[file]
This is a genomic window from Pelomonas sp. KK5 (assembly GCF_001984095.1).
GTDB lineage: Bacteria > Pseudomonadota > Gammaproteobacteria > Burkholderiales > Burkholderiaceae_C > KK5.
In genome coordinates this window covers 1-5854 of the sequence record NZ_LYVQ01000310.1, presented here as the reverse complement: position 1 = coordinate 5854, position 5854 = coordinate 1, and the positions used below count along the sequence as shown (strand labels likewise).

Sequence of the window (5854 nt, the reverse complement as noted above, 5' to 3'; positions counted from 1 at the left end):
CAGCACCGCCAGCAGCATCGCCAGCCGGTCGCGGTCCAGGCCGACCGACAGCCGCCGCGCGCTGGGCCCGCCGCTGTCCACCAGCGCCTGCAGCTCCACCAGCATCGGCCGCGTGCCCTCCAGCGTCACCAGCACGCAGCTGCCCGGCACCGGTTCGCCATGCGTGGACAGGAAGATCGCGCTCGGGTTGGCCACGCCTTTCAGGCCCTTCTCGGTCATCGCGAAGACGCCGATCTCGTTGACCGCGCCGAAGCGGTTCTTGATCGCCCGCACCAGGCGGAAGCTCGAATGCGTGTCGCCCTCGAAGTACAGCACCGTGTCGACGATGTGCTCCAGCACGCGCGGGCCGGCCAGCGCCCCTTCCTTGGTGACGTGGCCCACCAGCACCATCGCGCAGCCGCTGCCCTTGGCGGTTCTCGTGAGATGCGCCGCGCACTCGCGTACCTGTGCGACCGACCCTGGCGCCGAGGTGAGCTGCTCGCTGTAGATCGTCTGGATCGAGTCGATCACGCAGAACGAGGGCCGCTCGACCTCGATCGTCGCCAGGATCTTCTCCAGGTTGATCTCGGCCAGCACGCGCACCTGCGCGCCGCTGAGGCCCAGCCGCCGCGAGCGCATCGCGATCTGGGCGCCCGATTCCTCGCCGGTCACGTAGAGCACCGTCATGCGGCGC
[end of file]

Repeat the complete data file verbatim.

This is a genomic window from Pelomonas sp. KK5 (assembly GCF_001984095.1).
GTDB lineage: Bacteria > Pseudomonadota > Gammaproteobacteria > Burkholderiales > Burkholderiaceae_C > KK5.
In genome coordinates this window covers 1-5854 of the sequence record NZ_LYVQ01000310.1, presented here as the reverse complement: position 1 = coordinate 5854, position 5854 = coordinate 1, and the positions used below count along the sequence as shown (strand labels likewise).

Sequence of the window (5854 nt, the reverse complement as noted above, 5' to 3'; positions counted from 1 at the left end):
CAGCACCGCCAGCAGCATCGCCAGCCGGTCGCGGTCCAGGCCGACCGACAGCCGCCGCGCGCTGGGCCCGCCGCTGTCCACCAGCGCCTGCAGCTCCACCAGCATCGGCCGCGTGCCCTCCAGCGTCACCAGCACGCAGCTGCCCGGCACCGGTTCGCCATGCGTGGACAGGAAGATCGCGCTCGGGTTGGCCACGCCTTTCAGGCCCTTCTCGGTCATCGCGAAGACGCCGATCTCGTTGACCGCGCCGAAGCGGTTCTTGATCGCCCGCACCAGGCGGAAGCTCGAATGCGTGTCGCCCTCGAAGTACAGCACCGTGTCGACGATGTGCTCCAGCACGCGCGGGCCGGCCAGCGCCCCTTCCTTGGTGACGTGGCCCACCAGCACCATCGCGCAGCCGCTGCCCTTGGCGGTTCTCGTGAGATGCGCCGCGCACTCGCGTACCTGTGCGACCGACCCTGGCGCCGAGGTGAGCTGCTCGCTGTAGATCGTCTGGATCGAGTCGATCACGCAGAACGAGGGCCGCTCGACCTCGATCGTCGCCAGGATCTTCTCCAGGTTGATCTCGGCCAGCACGCGCACCTGCGCGCCGCTGAGGCCCAGCCGCCGCGAGCGCATCGCGATCTGGGCGCCCGATTCCTCGCCGGTCACGTAGAGCACCGTCATGCGGCGC